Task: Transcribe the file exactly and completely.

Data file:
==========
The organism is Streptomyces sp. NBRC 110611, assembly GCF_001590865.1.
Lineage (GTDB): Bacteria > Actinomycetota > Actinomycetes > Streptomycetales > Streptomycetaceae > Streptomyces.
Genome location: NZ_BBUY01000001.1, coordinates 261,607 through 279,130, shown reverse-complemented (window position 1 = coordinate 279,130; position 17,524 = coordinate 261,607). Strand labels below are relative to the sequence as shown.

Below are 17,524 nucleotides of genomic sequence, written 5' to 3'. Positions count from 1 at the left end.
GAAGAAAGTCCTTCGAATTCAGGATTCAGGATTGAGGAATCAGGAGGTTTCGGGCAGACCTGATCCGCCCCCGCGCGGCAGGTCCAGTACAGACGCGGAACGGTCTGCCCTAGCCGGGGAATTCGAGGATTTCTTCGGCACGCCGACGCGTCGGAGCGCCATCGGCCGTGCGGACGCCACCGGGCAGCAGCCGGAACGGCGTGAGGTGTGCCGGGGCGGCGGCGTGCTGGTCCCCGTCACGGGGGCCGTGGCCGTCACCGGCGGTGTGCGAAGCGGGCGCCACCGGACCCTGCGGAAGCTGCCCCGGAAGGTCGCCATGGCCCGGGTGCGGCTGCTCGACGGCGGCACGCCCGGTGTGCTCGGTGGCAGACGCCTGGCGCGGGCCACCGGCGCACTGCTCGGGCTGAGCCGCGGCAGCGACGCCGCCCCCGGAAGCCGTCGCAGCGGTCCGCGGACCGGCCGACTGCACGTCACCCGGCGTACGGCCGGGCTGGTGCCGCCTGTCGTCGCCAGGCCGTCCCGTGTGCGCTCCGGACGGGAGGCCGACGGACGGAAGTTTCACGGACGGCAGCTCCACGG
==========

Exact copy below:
The organism is Streptomyces sp. NBRC 110611, assembly GCF_001590865.1.
Lineage (GTDB): Bacteria > Actinomycetota > Actinomycetes > Streptomycetales > Streptomycetaceae > Streptomyces.
Genome location: NZ_BBUY01000001.1, coordinates 261,607 through 279,130, shown reverse-complemented (window position 1 = coordinate 279,130; position 17,524 = coordinate 261,607). Strand labels below are relative to the sequence as shown.

Below are 17,524 nucleotides of genomic sequence, written 5' to 3'. Positions count from 1 at the left end.
GAAGAAAGTCCTTCGAATTCAGGATTCAGGATTGAGGAATCAGGAGGTTTCGGGCAGACCTGATCCGCCCCCGCGCGGCAGGTCCAGTACAGACGCGGAACGGTCTGCCCTAGCCGGGGAATTCGAGGATTTCTTCGGCACGCCGACGCGTCGGAGCGCCATCGGCCGTGCGGACGCCACCGGGCAGCAGCCGGAACGGCGTGAGGTGTGCCGGGGCGGCGGCGTGCTGGTCCCCGTCACGGGGGCCGTGGCCGTCACCGGCGGTGTGCGAAGCGGGCGCCACCGGACCCTGCGGAAGCTGCCCCGGAAGGTCGCCATGGCCCGGGTGCGGCTGCTCGACGGCGGCACGCCCGGTGTGCTCGGTGGCAGACGCCTGGCGCGGGCCACCGGCGCACTGCTCGGGCTGAGCCGCGGCAGCGACGCCGCCCCCGGAAGCCGTCGCAGCGGTCCGCGGACCGGCCGACTGCACGTCACCCGGCGTACGGCCGGGCTGGTGCCGCCTGTCGTCGCCAGGCCGTCCCGTGTGCGCTCCGGACGGGAGGCCGACGGACGGAAGTTTCACGGACGGCAGCTCCACGG